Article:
ECE 326 Cadence PSD 14.2 Tutorial
By Tim York
Southern Illinois University Edwardsville - Dept. of Electrical and Computer Engineering
PART I: Setup
1) To start Cadence, press the Windows start button, then go to Programs\CAD
Programs\Cadence PSD 14.2\Capture CIS. A window will pop up that says
“Studio Suite Selection” and asks you to select the suite from which to check out
the capture CIS feature. Select Capture CIS and click OK.
2) Once the program loads, go to File/New/Project. A menu comes up that asks for
the name of the project, the type of project, and the location of the project. Give
this project the name “Tutorial”, select the project type “Analog or Mixed A/D”,
and for the location, put it on your SOENT home directories. This is the Z: drive.
I suggest you make a folder called “ECE 326”, another one called “Tutorial”
underneath that, and place the project there. Click OK.
3) A new window pops up and asks you to “Create PSpice Project” and gives you
two options: “Create based upon an existing project” or “Create a blank project”.
Since there is no existing project, choose “Create a blank project” and press OK.
4) A blank schematic window will now pop up. Before building your circuit, you
will need to set a few preferences. Go to the Options/Preferences menu. To
make it easier to place parts, click on the Grid Display tab, and make sure the
“Pointer snap to grid” option is checked. Next, go to the Miscellaneous tab, and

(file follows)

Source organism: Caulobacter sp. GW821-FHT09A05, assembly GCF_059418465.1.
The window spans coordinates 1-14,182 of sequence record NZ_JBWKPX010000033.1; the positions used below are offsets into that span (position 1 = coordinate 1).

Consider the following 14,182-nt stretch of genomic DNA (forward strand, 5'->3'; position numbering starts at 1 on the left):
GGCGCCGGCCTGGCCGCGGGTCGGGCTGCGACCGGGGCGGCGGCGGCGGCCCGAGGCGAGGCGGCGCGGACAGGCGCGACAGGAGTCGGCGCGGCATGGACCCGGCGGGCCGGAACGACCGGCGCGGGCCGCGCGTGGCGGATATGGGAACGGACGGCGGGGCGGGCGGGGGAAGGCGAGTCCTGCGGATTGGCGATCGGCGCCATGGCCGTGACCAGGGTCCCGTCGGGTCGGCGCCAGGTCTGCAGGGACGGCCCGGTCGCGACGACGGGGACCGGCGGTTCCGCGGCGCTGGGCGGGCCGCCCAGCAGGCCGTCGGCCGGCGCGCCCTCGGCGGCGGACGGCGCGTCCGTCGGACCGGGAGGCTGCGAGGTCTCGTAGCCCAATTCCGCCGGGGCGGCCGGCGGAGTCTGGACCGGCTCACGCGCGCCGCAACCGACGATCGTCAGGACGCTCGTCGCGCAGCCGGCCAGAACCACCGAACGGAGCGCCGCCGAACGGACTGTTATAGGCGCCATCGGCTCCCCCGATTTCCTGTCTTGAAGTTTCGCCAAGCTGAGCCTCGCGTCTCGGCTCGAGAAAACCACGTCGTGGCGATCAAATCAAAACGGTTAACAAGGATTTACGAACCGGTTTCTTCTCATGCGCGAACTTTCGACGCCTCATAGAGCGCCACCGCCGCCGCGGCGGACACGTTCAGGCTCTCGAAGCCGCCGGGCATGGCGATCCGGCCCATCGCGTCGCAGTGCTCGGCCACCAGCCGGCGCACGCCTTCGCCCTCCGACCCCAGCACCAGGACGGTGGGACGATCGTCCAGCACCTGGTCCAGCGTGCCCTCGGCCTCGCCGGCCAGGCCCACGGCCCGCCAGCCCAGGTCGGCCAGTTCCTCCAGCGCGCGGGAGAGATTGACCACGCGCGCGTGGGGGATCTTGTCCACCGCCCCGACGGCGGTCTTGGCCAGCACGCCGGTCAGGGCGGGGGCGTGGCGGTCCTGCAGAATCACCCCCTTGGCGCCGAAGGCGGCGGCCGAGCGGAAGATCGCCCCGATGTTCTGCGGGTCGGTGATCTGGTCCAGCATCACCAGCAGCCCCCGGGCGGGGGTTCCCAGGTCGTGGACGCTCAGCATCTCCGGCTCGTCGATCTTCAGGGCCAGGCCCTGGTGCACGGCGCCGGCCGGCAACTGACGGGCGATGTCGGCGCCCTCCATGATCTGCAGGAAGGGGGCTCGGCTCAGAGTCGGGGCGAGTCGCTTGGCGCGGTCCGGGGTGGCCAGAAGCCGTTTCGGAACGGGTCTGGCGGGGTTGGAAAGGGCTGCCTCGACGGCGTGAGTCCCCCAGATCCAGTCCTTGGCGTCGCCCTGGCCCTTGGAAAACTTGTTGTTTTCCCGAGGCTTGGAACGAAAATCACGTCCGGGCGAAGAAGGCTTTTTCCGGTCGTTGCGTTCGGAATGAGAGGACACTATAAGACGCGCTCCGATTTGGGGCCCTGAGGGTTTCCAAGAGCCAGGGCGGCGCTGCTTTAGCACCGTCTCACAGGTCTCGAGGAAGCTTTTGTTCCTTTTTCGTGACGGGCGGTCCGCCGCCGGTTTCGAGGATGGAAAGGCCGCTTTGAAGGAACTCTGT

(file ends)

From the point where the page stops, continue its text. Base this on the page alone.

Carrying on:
uncheck the “Automatically reference placed parts” option if it is checked. If this
option were selected, then the first resistor you placed would be called R1, the
next R2, and so on. Also under Miscellaneous, make sure the “Enable Intertool
Communication” box is checked. We are done setting preferences, so click OK
and close the dialog box.
5) Now we need to format the schematic document. Click on Options/Design
Template, and click on the Title Block tab. For the title of the schematic, put
“Tutorial” followed by your name in parentheses. So, for example, I would put
“Tutorial (Tim York)”. The rest of the fields don’t really matter that much for
what we are doing, but you may want to take note of them for the future. Next,
click on the Page Size tab. For the size of your sheet, choose “Custom” and then
use a width of 8.5 inches and a height of 11.0 inches. Click OK to commit the
changes. Finally, go to File/Print Setup, click on “Landscape” and click OK.
You are now ready to actually begin designing a circuit.
PART II: Design
1) We are going to be simulating an integrator made with op-amps. An integrator is
a circuit that performs the mathematical operation of integration. You will see
this later when you are done simulating. This circuit is actually an inverting
integrator, since the source voltage is driving the inverting input of the op amp. It
is shown below:
2) The first thing is placing the parts. Go to the Place > Part menu. A dialog box
should come up. All of the parts in Cadence are stored in different libraries, so
we will need to add a few libraries to the design to be able to place the parts we
need. Click on the Add Libraries button, and a window will pop up. There will